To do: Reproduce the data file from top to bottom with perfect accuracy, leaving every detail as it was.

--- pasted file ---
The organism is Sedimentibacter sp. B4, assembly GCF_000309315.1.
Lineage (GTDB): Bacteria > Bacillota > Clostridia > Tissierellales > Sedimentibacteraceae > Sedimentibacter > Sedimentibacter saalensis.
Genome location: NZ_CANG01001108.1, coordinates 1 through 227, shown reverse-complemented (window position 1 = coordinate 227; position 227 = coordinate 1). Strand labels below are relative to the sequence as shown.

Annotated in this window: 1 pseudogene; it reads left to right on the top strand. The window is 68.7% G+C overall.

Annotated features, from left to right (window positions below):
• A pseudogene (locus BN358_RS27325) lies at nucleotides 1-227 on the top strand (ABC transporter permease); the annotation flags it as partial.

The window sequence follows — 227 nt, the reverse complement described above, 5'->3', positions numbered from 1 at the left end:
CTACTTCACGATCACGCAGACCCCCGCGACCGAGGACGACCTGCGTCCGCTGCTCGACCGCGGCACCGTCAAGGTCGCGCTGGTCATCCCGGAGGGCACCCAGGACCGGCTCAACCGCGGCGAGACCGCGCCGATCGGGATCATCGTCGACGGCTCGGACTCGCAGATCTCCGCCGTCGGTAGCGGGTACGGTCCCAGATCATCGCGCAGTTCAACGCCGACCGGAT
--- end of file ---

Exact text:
The organism is Sedimentibacter sp. B4, assembly GCF_000309315.1.
Lineage (GTDB): Bacteria > Bacillota > Clostridia > Tissierellales > Sedimentibacteraceae > Sedimentibacter > Sedimentibacter saalensis.
Genome location: NZ_CANG01001108.1, coordinates 1 through 227, shown reverse-complemented (window position 1 = coordinate 227; position 227 = coordinate 1). Strand labels below are relative to the sequence as shown.

Annotated in this window: 1 pseudogene; it reads left to right on the top strand. The window is 68.7% G+C overall.

Annotated features, from left to right (window positions below):
• A pseudogene (locus BN358_RS27325) lies at nucleotides 1-227 on the top strand (ABC transporter permease); the annotation flags it as partial.

The window sequence follows — 227 nt, the reverse complement described above, 5'->3', positions numbered from 1 at the left end:
CTACTTCACGATCACGCAGACCCCCGCGACCGAGGACGACCTGCGTCCGCTGCTCGACCGCGGCACCGTCAAGGTCGCGCTGGTCATCCCGGAGGGCACCCAGGACCGGCTCAACCGCGGCGAGACCGCGCCGATCGGGATCATCGTCGACGGCTCGGACTCGCAGATCTCCGCCGTCGGTAGCGGGTACGGTCCCAGATCATCGCGCAGTTCAACGCCGACCGGAT